Joel Hunter, MD Refractive Surgeon, Hunter Vision Updated 10/31/18 11:56 AM
Pretty much everyone has at least heard of cataract surgery at some point. The basic idea is that a cloudy lens inside the eye is removed and a new clear lens is placed where it once was. Actually, that’s not the basic idea of cataract surgery so much as it is the whole idea. When people first hear about Refractive Lens Exchange, wherein the lens inside the eye is replaced with a new lens, the first and foremost question is nearly always, “Is it the same thing as cataract surgery?” If you’re a person who likes brevity and simplicity, then you need read no further than the next sentence. No, it is not the same. For people like me who like details even at the occasional cost of moderate boredom, join me for the next couple paragraphs.
Sometimes it helps to take things out of the realm of the obscure and microscopic to examine and understand them a little better. So let’s talk about knees.
In one scenario, we meet a kind, elderly man who needs a wheelchair to get around because the arthritis in his knees is so terrible that he can’t walk anymore. We can replace those knees so that he can walk again, and it is a beautiful thing to be able to restore a man’s ability to walk.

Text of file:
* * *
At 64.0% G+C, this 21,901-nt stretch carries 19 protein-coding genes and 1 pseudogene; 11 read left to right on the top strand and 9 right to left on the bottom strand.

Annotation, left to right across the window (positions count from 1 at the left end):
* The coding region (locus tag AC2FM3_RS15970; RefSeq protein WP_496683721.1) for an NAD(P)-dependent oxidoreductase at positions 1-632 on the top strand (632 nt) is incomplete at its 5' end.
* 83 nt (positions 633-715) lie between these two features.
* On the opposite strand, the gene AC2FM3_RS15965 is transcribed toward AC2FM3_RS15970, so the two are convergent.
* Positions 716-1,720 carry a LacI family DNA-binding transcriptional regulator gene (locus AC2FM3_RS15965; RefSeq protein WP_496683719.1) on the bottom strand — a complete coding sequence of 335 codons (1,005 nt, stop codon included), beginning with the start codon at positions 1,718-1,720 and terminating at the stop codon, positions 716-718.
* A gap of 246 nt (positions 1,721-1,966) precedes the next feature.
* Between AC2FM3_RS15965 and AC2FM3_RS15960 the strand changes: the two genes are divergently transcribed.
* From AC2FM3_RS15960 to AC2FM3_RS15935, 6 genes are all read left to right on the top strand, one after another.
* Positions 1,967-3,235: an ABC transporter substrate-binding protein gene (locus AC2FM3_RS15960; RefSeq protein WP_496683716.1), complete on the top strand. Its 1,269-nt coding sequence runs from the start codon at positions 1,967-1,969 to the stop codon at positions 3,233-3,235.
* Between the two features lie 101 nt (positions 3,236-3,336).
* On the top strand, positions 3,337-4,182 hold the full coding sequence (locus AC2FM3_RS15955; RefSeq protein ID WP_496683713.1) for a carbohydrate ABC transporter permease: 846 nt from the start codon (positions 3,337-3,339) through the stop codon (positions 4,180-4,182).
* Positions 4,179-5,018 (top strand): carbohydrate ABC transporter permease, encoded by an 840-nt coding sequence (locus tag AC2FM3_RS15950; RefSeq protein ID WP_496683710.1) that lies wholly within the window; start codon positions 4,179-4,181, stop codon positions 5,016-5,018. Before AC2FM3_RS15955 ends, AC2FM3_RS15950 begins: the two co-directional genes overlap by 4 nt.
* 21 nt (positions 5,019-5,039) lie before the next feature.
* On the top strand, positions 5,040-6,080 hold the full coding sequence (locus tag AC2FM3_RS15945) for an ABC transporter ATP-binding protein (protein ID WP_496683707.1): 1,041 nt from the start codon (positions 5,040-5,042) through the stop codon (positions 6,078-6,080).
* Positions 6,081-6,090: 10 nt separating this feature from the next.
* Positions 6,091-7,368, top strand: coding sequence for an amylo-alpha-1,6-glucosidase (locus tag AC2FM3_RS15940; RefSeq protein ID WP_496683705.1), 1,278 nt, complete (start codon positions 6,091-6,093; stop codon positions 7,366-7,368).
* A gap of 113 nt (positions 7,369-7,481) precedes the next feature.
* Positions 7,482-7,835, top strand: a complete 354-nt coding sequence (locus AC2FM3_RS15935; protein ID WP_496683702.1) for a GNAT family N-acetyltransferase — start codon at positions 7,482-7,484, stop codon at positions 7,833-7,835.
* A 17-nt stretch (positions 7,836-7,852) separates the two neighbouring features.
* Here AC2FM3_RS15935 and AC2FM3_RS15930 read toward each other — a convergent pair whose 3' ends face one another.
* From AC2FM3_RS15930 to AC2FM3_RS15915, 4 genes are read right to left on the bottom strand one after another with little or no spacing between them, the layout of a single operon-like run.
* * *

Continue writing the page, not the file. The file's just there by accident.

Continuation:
In another scenario, we meet a man who was a championship long-distance runner in his youth, but now in his 50s his knees are giving him just enough trouble that he can only enjoy the occasional jog. What if we could replace his knees with ones that would restore his ability to dominate miles of terrain with the euphoria of easy speed that he hasn’t experienced since a lifetime ago?
That is the difference between cataract surgery and Refractive Lens Exchange. We can fix what is broken with cataract surgery. An eye that couldn’t see can be made to see, and it is a beautiful thing. With Refractive Lens Exchange, we can restore the ability of an aging eye, no longer able to do what it could, so that a person can finally lose their reading glasses for the last time.